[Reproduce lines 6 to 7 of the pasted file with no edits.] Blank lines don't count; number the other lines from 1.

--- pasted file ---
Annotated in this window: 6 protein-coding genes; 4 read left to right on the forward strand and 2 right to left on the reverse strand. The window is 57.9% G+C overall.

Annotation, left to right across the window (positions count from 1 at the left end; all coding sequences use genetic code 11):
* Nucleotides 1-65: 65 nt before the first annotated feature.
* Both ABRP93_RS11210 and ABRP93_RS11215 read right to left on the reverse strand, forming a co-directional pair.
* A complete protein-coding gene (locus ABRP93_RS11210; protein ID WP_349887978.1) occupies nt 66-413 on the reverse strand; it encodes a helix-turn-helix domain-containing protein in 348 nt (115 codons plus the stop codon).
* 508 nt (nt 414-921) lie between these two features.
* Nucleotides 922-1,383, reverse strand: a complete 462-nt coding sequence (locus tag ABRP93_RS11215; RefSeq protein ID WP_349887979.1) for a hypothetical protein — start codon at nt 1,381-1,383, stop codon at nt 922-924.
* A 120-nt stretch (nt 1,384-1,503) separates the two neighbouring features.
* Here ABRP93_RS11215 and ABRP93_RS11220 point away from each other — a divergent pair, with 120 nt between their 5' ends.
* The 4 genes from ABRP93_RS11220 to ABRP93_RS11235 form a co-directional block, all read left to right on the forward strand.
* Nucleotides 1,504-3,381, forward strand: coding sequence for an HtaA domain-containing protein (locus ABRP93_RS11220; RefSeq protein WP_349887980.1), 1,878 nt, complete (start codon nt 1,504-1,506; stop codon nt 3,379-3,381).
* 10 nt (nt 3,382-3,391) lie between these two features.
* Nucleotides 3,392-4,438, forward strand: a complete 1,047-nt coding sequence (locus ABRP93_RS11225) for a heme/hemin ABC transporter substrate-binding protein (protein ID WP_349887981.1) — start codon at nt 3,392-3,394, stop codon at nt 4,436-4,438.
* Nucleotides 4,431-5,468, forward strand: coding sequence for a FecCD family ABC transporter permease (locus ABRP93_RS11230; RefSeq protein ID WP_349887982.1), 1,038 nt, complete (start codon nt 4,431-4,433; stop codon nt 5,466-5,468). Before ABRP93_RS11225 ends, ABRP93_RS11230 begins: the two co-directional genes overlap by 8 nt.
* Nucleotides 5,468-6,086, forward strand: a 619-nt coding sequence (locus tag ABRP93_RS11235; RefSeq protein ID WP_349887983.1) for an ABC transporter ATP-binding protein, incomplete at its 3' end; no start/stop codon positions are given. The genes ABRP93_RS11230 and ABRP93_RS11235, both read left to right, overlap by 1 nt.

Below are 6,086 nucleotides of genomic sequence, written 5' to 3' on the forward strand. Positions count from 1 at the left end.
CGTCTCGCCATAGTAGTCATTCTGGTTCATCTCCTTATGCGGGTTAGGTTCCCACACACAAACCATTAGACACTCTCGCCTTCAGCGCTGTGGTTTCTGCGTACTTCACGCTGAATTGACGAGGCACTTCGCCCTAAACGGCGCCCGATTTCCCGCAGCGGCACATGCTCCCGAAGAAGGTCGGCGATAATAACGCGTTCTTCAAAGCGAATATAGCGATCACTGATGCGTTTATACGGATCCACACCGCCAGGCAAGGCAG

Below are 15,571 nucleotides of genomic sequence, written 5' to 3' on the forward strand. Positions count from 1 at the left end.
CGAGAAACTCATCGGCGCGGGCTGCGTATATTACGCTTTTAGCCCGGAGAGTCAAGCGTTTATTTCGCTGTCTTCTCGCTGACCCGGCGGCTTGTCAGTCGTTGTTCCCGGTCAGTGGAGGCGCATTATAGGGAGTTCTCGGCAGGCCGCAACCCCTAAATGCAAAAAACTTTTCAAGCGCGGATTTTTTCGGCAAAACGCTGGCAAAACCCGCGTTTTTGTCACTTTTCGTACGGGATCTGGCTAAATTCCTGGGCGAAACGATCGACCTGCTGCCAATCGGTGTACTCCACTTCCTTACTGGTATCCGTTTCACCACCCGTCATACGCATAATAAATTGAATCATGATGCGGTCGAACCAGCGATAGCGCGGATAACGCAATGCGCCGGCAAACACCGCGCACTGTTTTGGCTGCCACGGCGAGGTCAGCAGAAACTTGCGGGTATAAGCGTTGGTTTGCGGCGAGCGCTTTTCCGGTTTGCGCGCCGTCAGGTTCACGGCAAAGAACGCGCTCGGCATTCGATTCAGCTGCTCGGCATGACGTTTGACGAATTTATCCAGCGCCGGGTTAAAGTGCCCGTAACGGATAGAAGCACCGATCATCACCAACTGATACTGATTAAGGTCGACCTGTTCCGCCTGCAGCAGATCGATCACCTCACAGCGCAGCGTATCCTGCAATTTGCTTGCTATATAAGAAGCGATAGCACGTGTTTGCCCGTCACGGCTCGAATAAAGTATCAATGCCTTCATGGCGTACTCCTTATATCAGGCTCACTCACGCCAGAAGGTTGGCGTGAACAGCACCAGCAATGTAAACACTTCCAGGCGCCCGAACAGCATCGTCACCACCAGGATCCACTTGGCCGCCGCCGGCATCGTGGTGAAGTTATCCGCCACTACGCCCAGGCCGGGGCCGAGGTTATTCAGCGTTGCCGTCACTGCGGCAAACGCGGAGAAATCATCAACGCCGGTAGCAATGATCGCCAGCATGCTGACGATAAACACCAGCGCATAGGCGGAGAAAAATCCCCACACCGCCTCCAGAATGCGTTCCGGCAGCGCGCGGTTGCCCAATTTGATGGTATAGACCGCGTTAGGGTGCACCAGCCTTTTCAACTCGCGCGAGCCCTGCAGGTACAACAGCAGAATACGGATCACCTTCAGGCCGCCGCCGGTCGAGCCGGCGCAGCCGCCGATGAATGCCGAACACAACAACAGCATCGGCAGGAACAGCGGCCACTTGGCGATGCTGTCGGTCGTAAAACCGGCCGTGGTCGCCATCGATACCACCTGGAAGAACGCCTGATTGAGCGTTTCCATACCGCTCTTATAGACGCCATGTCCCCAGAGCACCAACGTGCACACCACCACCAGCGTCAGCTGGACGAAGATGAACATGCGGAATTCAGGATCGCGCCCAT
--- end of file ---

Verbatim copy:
* 508 nt (nt 414-921) lie between these two features.
* Nucleotides 922-1,383, reverse strand: a complete 462-nt coding sequence (locus tag ABRP93_RS11215; RefSeq protein ID WP_349887979.1) for a hypothetical protein — start codon at nt 1,381-1,383, stop codon at nt 922-924.